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On February 7, 2020, the ASBCA sustained the appeal of Command Languages, Inc. d/b/a CLI Solutions (CLI) against the Army over increased costs to translate technical manuals. CLI contracted with the Army to translate advanced level armored vehicle maintenance manuals for use by the Afghanistan Army. The advanced level manuals included tasks from basic level

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   Labor Update

In Alutiiq Commercial Enterprise, LLC (Jan. 9, 2020), the Armed Services Board of Contract Appeals held that a contractor is entitled to an equitable adjustment under the Service Contract Act Price Adjustment Clause, FAR 52.222-43, for increased labor costs associated with a new Collective Bargaining Agreement executed after an

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In GSI & Whitesell-Green JV (Jan. 30, 2020), the Armed Services Board of Contract Appeals denied a contractor’s request for Equal Access to Justice Act fees that reflected its employees’ costs of supporting the entitlement appeal.  The Board rejected the contractor’s argument that its employees’ costs were similar to attorney’s fees finding support in Fanning

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This week’s episode covers SEC, ASBCA, GSA, and CFIUS news, and is hosted by partners David Robbins and Peter Eyre. Crowell & Moring’s “Fastest 5 Minutes” is a biweekly podcast that provides a brief summary of significant government contracts legal and regulatory developments that no government contracts lawyer or executive should be without.

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In L-3 Commcns (Apr. 25, 2016), the ASBCA dismissed as moot the appeals of two final decisions that the contractor had argued were barred by the CDA statute of limitations when the cognizant ACOs rescinded the final decisions after the contractor had appealed.  The board held that, although the COs had not yet

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In AeroVironment, Inc. (Mar. 30, 2016), following an apparent settlement of the government’s cost disallowance claim, the ASBCA denied the government’s request to amend its answer (in order to “clarify” entitlement to additional quantum) because the proposed amendments constituted new “claims” that required new final decisions.  Acknowledging that parties may ordinarily revise quantum without

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In this year’s set of legislative proposals forwarded to Capitol Hill, DoD and NASA have again requested changes to the Program Fraud Civil Remedies Act (“PFCRA”) to create, in the government’s view, a more viable administrative remedy for fraud and false claims totaling less than $500,000.  The administrative process would proceed similarly to the suspension and debarment process with a fixed administrative record and an administrative decision official within each agency.  See proposed Section 805 in the Fifth Package of Legislative Proposals Sent to Congress for Inclusion in the National Defense Authorization Act for Fiscal Year 2017.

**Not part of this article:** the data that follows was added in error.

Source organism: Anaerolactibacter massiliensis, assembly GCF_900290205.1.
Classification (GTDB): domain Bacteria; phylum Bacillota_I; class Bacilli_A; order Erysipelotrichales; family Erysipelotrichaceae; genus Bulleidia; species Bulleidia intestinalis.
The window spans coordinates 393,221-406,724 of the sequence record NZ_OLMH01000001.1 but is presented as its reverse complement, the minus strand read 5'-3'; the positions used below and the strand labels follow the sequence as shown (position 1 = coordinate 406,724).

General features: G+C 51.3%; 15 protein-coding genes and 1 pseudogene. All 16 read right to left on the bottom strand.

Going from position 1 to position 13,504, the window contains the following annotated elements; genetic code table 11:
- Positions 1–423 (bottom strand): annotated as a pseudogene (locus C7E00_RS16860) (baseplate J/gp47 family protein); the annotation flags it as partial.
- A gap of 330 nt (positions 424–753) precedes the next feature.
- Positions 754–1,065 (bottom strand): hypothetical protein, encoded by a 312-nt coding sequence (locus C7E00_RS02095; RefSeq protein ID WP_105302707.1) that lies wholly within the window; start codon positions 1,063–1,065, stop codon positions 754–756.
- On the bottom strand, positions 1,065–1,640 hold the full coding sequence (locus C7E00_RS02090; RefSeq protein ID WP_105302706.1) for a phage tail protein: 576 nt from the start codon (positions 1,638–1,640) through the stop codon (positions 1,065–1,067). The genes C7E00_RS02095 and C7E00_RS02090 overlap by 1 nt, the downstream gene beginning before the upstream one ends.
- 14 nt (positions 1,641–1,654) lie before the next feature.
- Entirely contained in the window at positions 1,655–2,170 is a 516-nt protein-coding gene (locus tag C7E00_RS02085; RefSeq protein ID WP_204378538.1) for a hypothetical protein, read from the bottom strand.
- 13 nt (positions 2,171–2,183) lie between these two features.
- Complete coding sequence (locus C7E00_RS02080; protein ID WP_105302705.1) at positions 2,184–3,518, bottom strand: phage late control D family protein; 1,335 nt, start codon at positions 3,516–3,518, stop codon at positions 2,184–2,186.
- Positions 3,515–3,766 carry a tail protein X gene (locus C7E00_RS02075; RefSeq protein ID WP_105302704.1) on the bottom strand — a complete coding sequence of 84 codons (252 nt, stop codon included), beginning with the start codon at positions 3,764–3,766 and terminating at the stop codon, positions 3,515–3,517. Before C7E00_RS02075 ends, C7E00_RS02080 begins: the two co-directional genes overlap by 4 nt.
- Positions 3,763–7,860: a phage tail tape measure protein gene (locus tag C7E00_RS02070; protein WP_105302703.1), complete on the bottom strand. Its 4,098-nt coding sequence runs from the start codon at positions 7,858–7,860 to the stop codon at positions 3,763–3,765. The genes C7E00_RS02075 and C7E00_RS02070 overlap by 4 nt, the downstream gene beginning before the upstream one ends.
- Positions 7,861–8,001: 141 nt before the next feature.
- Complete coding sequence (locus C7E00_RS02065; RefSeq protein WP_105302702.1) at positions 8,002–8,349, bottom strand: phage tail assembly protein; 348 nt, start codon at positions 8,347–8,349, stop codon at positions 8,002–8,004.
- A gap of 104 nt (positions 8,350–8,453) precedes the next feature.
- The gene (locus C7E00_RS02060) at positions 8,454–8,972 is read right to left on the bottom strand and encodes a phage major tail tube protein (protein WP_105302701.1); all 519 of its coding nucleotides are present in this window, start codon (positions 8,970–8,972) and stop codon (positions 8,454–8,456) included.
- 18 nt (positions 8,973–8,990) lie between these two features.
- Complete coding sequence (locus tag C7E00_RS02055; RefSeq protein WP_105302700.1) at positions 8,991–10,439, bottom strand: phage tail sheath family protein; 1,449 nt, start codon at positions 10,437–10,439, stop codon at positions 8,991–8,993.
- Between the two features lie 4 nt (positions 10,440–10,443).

PFCRA (Chapter 38 of Title 31, United States Code) was enacted in 1986 as a government wide administrative mechanism for combating small-dollar fraud.  As it stands, PFCRA allows federal executive branch agencies, with Department of Justice (“DoJ”) approval, to address false, fictitious, or fraudulent claims and statements where the alleged liability is less than $150,000.  At the time of its enactment, Congress considered PFCRA to be a remedy to DoJ’s declination to pursue criminal or civil penalties where the alleged fraudulent activity resulted in little to no financial loss to the government.  Since then, however, PFCRA has been viewed by some government agencies, including the DoD, as being cumbersome to the point of making it impractical for government agencies to pursue a remedy under the Act.  Indeed the purpose for the proposed amendments is to create an “effective” administrative remedy.


Continue Reading DoD And NASA Again Seek Changes to the Program Fraud Civil Remedies Act

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On October 20, the Armed Services Board of Contract Appeals published its FY 2015 Report of Transactions and Proceedings.  The report provides statistics regarding the adjudication of appeals between contractors and the Army, Navy, Air Force, Corps of Engineers, DLA, DCMA, other Defense agencies, CIA, NASA, and the Washington Metropolitan Area Transit Authority.  This year’s

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In Appeals of LRV Environmental, Inc., the ASBCA considered the issue of whether or not the Government’s “reconsideration” of a contracting officer’s final decision acts to re-set the 90-day clock for jurisdictional purposes under the CDA.  In LRV, the CO issued a final decision, and subsequently reconsidered a portion of that decision, leading

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In Raytheon Co., ASBCA Nos. 57801 et al. (May 7, 2015), the Board held that under FAR 30.606 contractors may not offset cost impacts from simultaneous accounting changes within the same business segment, which if not reversed on appeal will cause major disruptions when contractors make multiple changes in cost accounting practices made after 2005